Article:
Chill - Blue - The thing that seemed pop as something that could be comparable to slack. Chill is the extent to which one benefits from foreknowledge. Being able and open to many options. The opinion that sometimes the best option is not to play or play to the smallest degree possible. If someone is being too hot headed they might be instructed to chill. "Netflix and chill" is about letting things come if they are to. Both of those things refers to the same thing or atleast can be understood to do so.

Impulse - Red - Mostly as antipode to blue I realised that while refusing to go forward is in a sense virtous, it is also moving forward despite not having all the knowledge is virtous in a different way. Being close to where knowledge and experience is generated makes you record it accurately and effectively. If you have good thoughts then making them pay divided now means more overall dividends

Licence - White - less sure whether this holds up. By making credible commitments you become safe option to rely on and people will allow you to do stuff they otherwise wouldn't let you do. By taking the hippocratic oath people are okay to let you stick knifes into them (surgeon).

Some of the more scattered observations:

Slack is about being able to do the goal despite disruption. Chill is about keeping your options open and tipping the way when you know it is favourable. In stocks: Making a portfolio and some of them going and some going down would be slack. Just monitoring the graphs and then buying into one that you have become familiar with to be good would be chill. These are opposites in that one buys in early and another buys in late.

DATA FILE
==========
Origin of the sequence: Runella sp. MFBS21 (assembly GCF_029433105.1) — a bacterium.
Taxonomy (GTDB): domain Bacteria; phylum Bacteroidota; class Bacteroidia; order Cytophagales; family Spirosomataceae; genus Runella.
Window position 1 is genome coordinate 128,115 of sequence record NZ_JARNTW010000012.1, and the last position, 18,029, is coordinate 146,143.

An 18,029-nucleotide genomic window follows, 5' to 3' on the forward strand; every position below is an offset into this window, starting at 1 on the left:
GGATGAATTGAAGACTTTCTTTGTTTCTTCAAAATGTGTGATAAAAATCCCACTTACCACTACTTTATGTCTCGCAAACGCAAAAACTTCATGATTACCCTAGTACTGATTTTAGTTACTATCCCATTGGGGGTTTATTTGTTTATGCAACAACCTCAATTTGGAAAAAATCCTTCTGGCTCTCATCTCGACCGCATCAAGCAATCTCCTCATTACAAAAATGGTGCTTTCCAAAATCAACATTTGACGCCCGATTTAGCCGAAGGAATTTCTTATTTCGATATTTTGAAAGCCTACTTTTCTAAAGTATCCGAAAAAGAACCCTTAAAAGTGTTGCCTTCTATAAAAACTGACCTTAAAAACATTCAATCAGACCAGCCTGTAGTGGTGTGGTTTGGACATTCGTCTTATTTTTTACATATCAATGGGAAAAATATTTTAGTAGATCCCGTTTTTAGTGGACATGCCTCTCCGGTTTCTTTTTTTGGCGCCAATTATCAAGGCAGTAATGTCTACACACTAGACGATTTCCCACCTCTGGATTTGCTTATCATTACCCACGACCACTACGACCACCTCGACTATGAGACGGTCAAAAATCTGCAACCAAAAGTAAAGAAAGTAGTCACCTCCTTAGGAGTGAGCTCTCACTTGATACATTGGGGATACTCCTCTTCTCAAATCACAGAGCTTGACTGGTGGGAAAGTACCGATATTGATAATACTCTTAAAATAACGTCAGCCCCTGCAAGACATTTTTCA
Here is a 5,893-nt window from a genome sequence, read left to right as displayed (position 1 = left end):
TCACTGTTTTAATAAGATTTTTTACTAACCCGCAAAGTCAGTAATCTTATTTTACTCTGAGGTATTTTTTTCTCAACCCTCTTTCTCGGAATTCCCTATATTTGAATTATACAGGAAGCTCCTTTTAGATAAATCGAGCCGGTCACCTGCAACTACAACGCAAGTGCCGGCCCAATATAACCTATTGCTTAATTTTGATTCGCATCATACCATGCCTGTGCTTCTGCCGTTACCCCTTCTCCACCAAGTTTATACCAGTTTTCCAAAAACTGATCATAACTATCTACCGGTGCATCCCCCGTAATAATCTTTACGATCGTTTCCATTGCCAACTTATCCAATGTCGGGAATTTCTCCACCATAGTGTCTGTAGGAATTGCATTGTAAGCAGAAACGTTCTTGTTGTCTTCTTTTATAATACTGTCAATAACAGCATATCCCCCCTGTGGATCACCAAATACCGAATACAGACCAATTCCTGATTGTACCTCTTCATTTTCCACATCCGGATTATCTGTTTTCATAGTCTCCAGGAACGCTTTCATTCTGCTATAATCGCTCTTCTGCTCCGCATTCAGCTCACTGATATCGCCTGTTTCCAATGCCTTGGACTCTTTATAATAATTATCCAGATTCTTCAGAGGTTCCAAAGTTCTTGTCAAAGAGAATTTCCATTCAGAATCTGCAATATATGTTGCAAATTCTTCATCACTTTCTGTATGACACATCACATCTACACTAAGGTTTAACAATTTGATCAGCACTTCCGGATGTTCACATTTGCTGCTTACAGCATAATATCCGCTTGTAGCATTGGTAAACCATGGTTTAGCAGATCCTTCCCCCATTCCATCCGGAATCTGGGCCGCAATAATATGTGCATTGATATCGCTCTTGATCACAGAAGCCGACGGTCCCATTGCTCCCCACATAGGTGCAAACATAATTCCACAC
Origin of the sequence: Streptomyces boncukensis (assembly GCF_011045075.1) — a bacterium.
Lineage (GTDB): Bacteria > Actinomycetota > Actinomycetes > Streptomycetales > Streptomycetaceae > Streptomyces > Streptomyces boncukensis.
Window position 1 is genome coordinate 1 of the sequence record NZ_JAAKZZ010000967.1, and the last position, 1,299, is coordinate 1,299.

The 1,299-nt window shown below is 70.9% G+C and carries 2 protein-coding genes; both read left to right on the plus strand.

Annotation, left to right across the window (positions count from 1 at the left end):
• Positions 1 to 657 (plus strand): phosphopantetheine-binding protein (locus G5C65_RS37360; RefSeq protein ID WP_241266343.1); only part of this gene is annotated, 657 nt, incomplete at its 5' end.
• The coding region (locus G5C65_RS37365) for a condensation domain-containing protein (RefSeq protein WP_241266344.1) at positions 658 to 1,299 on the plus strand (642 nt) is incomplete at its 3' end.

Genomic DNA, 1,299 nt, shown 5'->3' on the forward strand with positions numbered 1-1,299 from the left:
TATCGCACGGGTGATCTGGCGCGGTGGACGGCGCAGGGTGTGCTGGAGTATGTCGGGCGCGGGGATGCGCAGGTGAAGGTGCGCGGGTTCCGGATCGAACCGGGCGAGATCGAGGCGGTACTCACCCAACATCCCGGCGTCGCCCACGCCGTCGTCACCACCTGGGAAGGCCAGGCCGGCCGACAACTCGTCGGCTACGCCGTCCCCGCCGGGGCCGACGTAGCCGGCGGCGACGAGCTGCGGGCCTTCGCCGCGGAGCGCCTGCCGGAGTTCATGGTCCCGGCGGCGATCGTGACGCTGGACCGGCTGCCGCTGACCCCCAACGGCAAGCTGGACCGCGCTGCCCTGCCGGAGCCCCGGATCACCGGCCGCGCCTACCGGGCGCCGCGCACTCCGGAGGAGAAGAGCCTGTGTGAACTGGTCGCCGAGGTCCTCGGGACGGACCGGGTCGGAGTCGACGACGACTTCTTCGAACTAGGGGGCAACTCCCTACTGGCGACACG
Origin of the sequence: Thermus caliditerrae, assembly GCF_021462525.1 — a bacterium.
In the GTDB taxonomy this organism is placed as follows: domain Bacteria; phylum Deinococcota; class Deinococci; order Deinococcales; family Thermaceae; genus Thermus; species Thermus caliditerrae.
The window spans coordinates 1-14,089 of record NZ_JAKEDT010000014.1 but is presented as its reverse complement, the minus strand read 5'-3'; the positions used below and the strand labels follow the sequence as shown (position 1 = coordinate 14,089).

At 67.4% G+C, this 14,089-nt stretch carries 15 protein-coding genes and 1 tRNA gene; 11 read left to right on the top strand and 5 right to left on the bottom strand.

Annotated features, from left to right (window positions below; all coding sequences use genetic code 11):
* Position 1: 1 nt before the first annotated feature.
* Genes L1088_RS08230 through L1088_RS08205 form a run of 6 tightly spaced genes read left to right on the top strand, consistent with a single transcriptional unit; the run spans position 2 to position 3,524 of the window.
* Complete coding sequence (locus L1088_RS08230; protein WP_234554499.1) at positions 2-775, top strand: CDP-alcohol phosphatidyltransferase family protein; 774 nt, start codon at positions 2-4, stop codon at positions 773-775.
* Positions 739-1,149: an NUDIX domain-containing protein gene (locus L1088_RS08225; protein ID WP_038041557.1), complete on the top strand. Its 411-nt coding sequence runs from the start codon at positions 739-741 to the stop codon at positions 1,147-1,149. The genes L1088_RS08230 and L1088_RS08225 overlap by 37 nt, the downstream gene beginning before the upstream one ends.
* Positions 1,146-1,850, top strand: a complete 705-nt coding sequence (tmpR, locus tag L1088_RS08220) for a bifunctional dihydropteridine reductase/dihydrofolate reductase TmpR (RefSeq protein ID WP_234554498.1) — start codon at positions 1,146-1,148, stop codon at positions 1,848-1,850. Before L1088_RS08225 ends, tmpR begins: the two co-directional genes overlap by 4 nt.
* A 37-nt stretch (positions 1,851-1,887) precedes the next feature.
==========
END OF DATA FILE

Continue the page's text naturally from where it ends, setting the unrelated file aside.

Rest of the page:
High frequency trading works because of impulse.

Goverments get good loan terms because of licence.

Chill will generally require paying time.

The black resource is rather "resolve". I thought it could be "power" (in the sense of being able to make things happen (rather than a bundle of energy that would be a red concept)).

"Resolve" has the aspect that it fuels sacrifice. You are willing to let go of things. One of the saying is that one has to make peace that one will/might die when entering a battlefield to battle. An attitude of "it is a good day to die" is a lot about choosing the sacrifice.

It also has the aspect of pushing up to a goal state. You don't stop until the goal state is hit even if it a bit ambitious and costly.

Also coming short on resolve can be made sense. Maybe what you are doing might feel immoral. Maybe you feel that you are losing yourself in pursuit of the the goal. From a black perspective this could be called weakness of character. But calling it resolve is neutral in that maybe sometimes the opposite is good. If you are wrong you should back down.